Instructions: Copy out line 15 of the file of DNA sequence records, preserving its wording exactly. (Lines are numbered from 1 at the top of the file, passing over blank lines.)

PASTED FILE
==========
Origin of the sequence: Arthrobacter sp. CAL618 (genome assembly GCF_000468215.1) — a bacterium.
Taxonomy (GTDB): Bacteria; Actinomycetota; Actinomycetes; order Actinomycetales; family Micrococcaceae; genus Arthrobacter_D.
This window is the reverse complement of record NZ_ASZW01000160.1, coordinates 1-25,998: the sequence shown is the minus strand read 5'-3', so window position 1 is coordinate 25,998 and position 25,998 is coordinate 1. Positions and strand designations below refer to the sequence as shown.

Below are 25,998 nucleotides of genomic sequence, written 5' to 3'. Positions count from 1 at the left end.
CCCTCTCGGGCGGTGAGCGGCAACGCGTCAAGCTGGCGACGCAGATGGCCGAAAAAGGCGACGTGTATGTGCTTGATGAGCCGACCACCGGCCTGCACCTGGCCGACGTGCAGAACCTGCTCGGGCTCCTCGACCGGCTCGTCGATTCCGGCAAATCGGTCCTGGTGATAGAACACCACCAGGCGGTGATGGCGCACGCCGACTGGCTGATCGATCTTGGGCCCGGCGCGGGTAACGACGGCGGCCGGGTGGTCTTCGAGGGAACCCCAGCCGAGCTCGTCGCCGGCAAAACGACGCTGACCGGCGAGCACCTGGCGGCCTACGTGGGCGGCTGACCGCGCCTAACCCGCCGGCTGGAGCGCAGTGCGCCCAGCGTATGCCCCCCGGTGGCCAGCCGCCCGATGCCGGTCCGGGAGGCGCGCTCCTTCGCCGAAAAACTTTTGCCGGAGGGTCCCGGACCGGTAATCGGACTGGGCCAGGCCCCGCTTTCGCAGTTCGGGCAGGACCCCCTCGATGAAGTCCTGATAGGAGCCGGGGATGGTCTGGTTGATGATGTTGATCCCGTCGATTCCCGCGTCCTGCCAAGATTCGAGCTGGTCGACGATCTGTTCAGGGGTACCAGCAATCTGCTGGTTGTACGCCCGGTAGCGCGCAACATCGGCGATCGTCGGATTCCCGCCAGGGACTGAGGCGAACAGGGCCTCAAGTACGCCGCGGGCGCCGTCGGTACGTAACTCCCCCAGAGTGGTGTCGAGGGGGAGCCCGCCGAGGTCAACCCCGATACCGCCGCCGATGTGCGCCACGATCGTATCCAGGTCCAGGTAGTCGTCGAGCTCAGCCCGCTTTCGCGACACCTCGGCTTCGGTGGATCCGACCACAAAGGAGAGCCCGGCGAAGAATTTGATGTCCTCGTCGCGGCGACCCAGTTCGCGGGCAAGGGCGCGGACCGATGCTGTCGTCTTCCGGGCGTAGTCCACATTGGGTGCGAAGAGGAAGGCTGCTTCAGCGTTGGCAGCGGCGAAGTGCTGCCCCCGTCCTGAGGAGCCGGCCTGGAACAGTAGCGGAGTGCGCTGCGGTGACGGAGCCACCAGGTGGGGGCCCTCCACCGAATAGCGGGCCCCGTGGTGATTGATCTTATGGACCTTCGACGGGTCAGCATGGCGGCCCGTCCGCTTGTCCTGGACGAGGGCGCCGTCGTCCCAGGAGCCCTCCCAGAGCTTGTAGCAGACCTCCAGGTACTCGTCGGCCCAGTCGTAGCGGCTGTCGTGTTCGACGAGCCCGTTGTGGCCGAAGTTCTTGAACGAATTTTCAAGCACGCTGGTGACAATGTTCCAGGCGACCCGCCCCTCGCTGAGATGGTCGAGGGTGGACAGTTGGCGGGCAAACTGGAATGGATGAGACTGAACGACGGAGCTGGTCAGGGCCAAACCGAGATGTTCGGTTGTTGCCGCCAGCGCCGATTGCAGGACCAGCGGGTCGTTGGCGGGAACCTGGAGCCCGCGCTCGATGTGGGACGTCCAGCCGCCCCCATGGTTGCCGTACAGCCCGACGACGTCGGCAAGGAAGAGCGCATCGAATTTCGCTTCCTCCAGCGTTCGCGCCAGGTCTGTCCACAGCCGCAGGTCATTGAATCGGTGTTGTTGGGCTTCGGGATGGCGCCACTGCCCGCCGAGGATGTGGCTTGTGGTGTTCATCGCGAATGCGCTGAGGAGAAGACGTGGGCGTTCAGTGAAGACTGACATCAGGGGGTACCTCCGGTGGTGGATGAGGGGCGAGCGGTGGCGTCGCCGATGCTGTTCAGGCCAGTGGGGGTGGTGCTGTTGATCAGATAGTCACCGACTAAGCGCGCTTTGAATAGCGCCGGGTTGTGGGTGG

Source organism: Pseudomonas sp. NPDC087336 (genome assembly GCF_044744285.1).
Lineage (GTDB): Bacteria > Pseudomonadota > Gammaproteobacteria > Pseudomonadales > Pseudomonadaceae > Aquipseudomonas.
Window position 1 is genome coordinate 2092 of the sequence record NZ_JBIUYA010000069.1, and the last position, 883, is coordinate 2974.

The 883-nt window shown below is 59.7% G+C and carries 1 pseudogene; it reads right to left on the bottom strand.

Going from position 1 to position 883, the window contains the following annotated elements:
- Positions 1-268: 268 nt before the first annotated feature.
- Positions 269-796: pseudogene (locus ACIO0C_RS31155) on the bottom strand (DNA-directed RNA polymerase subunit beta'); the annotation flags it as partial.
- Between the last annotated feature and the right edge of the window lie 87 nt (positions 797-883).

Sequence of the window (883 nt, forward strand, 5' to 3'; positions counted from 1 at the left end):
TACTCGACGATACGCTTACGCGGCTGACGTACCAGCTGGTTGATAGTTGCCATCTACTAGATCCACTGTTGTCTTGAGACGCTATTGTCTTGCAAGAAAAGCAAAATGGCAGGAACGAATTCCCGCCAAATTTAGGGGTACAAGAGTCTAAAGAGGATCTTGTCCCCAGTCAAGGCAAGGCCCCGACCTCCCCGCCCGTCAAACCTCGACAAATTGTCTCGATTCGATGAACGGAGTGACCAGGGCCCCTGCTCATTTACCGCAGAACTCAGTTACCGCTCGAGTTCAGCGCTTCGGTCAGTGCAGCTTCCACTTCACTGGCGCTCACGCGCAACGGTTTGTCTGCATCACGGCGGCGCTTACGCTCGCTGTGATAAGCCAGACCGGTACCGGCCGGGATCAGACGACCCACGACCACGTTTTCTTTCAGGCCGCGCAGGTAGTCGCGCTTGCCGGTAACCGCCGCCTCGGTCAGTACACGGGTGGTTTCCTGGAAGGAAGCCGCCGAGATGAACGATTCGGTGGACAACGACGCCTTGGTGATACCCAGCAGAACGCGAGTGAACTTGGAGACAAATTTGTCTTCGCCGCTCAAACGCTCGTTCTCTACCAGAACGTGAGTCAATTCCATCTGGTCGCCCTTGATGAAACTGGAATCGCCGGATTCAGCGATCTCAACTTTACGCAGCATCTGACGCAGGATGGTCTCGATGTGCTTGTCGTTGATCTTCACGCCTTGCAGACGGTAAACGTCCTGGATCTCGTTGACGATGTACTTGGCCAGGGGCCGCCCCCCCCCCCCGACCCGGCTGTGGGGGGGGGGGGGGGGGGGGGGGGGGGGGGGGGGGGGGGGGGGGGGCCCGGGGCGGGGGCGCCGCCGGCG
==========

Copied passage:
TACTCGACGATACGCTTACGCGGCTGACGTACCAGCTGGTTGATAGTTGCCATCTACTAGATCCACTGTTGTCTTGAGACGCTATTGTCTTGCAAGAAAAGCAAAATGGCAGGAACGAATTCCCGCCAAATTTAGGGGTACAAGAGTCTAAAGAGGATCTTGTCCCCAGTCAAGGCAAGGCCCCGACCTCCCCGCCCGTCAAACCTCGACAAATTGTCTCGATTCGATGAACGGAGTGACCAGGGCCCCTGCTCATTTACCGCAGAACTCAGTTACCGCTCGAGTTCAGCGCTTCGGTCAGTGCAGCTTCCACTTCACTGGCGCTCACGCGCAACGGTTTGTCTGCATCACGGCGGCGCTTACGCTCGCTGTGATAAGCCAGACCGGTACCGGCCGGGATCAGACGACCCACGACCACGTTTTCTTTCAGGCCGCGCAGGTAGTCGCGCTTGCCGGTAACCGCCGCCTCGGTCAGTACACGGGTGGTTTCCTGGAAGGAAGCCGCCGAGATGAACGATTCGGTGGACAACGACGCCTTGGTGATACCCAGCAGAACGCGAGTGAACTTGGAGACAAATTTGTCTTCGCCGCTCAAACGCTCGTTCTCTACCAGAACGTGAGTCAATTCCATCTGGTCGCCCTTGATGAAACTGGAATCGCCGGATTCAGCGATCTCAACTTTACGCAGCATCTGACGCAGGATGGTCTCGATGTGCTTGTCGTTGATCTTCACGCCTTGCAGACGGTAAACGTCCTGGATCTCGTTGACGATGTACTTGGCCAGGGGCCGCCCCCCCCCCCCGACCCGGCTGTGGGGGGGGGGGGGGGGGGGGGGGGGGGGGGGGGGGGGGGGGGGGGGCCCGGGGCGGGGGCGCCGCCGGCG